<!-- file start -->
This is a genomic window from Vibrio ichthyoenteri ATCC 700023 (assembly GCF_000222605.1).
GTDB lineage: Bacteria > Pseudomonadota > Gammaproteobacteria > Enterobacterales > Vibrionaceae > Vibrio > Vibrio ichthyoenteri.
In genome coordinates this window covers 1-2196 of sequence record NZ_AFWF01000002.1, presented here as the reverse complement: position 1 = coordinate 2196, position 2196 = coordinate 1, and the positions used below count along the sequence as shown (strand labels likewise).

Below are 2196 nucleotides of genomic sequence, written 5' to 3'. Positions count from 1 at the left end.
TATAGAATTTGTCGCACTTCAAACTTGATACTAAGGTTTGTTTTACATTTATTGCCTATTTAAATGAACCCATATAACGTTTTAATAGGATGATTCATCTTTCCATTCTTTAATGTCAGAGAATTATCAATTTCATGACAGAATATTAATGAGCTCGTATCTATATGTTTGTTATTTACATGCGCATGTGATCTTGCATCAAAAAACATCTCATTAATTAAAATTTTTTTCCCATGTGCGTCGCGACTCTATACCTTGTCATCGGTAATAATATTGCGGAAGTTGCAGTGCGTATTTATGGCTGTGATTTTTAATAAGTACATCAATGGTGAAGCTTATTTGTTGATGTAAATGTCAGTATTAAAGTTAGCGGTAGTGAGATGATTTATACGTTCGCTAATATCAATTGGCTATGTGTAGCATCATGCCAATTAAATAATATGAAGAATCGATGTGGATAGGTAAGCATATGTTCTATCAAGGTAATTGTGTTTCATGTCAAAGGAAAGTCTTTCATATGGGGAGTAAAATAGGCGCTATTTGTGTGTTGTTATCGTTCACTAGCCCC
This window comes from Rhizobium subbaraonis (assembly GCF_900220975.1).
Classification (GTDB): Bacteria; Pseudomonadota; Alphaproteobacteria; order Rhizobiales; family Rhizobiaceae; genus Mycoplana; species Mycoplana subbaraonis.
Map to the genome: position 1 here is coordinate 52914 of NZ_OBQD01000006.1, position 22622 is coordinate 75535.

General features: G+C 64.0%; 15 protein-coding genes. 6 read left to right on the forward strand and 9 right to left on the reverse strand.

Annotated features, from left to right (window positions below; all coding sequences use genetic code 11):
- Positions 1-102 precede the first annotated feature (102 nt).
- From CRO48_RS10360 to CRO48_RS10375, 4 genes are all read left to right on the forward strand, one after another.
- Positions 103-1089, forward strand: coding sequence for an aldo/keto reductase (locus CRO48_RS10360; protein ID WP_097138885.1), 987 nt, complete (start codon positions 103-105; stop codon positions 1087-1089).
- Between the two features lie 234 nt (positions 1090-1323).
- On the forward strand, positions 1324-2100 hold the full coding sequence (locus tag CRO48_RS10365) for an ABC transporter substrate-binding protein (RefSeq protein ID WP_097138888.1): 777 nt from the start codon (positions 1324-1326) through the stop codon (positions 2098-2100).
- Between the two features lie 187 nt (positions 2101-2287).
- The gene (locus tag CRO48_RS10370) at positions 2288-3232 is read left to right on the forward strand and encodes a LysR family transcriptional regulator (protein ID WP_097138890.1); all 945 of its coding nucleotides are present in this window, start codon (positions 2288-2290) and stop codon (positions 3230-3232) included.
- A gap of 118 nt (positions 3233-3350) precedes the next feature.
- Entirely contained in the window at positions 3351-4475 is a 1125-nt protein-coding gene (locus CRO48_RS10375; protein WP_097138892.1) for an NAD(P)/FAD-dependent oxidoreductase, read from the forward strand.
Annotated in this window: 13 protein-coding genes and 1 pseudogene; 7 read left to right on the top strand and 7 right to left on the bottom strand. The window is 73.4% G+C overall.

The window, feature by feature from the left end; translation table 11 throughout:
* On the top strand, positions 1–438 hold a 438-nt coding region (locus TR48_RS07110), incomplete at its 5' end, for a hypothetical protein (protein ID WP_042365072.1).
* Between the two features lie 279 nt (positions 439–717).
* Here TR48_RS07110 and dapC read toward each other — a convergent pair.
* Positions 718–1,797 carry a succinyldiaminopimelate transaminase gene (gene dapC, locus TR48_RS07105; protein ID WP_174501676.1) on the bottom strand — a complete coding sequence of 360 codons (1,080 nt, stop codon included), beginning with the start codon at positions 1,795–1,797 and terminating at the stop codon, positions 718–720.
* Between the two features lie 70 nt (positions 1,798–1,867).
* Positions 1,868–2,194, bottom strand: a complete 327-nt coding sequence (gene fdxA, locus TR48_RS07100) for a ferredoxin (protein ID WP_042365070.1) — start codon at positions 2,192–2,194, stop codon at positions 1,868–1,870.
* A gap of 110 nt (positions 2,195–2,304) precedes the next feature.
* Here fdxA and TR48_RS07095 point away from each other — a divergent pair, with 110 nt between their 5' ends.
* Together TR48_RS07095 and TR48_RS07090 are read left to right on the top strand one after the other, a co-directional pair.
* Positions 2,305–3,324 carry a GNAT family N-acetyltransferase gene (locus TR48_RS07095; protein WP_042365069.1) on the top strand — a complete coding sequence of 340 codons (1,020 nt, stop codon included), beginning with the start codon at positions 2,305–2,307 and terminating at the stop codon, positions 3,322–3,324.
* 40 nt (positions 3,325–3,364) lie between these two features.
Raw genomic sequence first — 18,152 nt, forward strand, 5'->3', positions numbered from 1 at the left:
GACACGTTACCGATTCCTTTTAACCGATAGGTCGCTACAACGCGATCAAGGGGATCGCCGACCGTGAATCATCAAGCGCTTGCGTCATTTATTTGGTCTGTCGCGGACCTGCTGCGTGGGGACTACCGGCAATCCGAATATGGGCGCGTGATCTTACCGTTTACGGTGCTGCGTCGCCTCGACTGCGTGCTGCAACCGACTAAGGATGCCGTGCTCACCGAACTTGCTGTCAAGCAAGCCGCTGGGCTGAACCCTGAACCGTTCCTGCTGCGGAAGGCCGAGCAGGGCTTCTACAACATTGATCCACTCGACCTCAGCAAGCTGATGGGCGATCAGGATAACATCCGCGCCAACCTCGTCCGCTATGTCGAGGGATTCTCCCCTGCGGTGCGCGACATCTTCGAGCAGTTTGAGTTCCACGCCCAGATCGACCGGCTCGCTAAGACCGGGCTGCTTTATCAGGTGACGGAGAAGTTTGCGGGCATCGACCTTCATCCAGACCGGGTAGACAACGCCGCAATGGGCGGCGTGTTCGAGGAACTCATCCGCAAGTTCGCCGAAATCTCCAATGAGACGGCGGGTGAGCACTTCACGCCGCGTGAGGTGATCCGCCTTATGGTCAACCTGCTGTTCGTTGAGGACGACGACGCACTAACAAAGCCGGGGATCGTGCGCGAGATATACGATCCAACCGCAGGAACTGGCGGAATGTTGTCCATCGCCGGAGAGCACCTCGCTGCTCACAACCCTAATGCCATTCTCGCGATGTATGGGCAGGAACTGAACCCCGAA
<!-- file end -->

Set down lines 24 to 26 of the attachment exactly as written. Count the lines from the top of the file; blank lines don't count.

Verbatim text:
* Here TR48_RS07110 and dapC read toward each other — a convergent pair.
* Positions 718–1,797 carry a succinyldiaminopimelate transaminase gene (gene dapC, locus TR48_RS07105; protein ID WP_174501676.1) on the bottom strand — a complete coding sequence of 360 codons (1,080 nt, stop codon included), beginning with the start codon at positions 1,795–1,797 and terminating at the stop codon, positions 718–720.
* Between the two features lie 70 nt (positions 1,798–1,867).